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ACL Injury Prevention

ACL Injury Prevention Program

Compiled by

 Dr. Mike Armstrong, EdD, NBCT, NASE, CTBS, USAW, SPARQ

Female athletes are at a higher risk for ACL injuries than males. The risk of ACL injuries in female teenage athletes is up to six times higher than in male athletes of the same age, competing in the same sports. The risk of an ACL injury is highest in the 15-19 age groups and among those playing sports such as soccer, volleyball and basketball. The majority of ACL injuries are non-contact injuries resulting from landing from a jump, performing a cutting maneuver, or decelerating suddenly.

One of the biological reasons female athletes are at higher risk is that their hips are wider than males. This characteristic makes them great squatters but puts their Q-angle at a higher degree than males This Q-angle which is about 18 degrees, where as  a male’s is about 12 degrees, tends to cause a Valgus position (shown below). Video analysis has shown that during landing, cutting and decelerating movements on occasions when injury occurred, the knee or knees tended to be in (or very close to) full extension; the body’s center of mass was behind and away from the weight bearing limb and the knee was in a valgus position — i.e., with the hip internally rotated and adducted and the tibia externally rotated.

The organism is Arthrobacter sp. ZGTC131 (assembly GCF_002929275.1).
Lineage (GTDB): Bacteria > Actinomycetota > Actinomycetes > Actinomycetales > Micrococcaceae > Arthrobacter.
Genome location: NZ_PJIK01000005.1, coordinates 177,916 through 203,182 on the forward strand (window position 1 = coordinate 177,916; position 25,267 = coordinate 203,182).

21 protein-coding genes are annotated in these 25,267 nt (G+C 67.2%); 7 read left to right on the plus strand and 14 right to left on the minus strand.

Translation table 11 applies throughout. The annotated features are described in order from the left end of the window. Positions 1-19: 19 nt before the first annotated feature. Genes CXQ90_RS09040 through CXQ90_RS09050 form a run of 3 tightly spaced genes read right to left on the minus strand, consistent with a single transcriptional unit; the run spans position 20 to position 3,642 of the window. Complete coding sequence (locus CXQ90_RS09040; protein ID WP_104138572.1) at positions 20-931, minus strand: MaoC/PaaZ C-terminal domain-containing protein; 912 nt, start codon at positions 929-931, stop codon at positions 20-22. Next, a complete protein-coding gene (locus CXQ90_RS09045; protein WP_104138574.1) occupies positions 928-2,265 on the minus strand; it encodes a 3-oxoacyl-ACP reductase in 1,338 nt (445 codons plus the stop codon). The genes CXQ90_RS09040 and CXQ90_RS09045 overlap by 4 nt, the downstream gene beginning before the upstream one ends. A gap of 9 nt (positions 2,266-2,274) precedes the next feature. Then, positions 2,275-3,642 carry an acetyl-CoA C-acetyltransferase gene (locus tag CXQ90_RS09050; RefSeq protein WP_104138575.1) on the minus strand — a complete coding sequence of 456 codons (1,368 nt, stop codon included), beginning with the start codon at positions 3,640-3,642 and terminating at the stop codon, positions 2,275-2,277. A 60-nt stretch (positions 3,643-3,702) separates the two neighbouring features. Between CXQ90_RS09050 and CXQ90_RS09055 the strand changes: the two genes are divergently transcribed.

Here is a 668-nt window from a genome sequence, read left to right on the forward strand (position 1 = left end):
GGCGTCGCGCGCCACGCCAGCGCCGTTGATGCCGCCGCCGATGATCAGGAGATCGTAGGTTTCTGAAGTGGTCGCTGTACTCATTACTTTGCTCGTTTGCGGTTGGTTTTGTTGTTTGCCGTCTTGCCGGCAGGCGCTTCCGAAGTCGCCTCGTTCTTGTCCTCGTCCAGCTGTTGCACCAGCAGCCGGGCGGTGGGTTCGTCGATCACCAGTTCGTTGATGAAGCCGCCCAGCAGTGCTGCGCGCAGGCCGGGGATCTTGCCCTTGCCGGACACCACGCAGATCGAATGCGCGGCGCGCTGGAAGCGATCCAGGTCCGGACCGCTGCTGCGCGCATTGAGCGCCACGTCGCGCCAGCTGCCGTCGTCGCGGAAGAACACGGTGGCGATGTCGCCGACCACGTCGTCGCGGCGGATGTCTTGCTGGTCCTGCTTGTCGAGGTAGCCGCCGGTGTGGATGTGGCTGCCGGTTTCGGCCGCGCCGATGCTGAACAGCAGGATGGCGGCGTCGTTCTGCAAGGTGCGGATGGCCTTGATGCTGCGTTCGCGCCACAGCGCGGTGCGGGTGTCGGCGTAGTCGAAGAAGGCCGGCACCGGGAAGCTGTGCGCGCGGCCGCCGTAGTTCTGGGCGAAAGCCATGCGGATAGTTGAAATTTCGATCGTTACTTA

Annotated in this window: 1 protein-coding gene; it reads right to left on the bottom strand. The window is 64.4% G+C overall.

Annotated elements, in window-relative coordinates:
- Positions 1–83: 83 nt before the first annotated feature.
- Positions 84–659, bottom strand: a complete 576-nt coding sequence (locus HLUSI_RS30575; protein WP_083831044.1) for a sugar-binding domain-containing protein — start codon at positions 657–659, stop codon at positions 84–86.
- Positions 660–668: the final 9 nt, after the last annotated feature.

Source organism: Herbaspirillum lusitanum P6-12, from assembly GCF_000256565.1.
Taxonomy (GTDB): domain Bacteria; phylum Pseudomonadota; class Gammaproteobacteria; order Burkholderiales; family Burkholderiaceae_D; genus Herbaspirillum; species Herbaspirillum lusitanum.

In order to counteract the biological and biomechanical deficiencies, we have designed and ACL Injury Prevention Program to lessen the propensity for injury. For a copy of program or if you have any questions, contact Dr. Armstrong.

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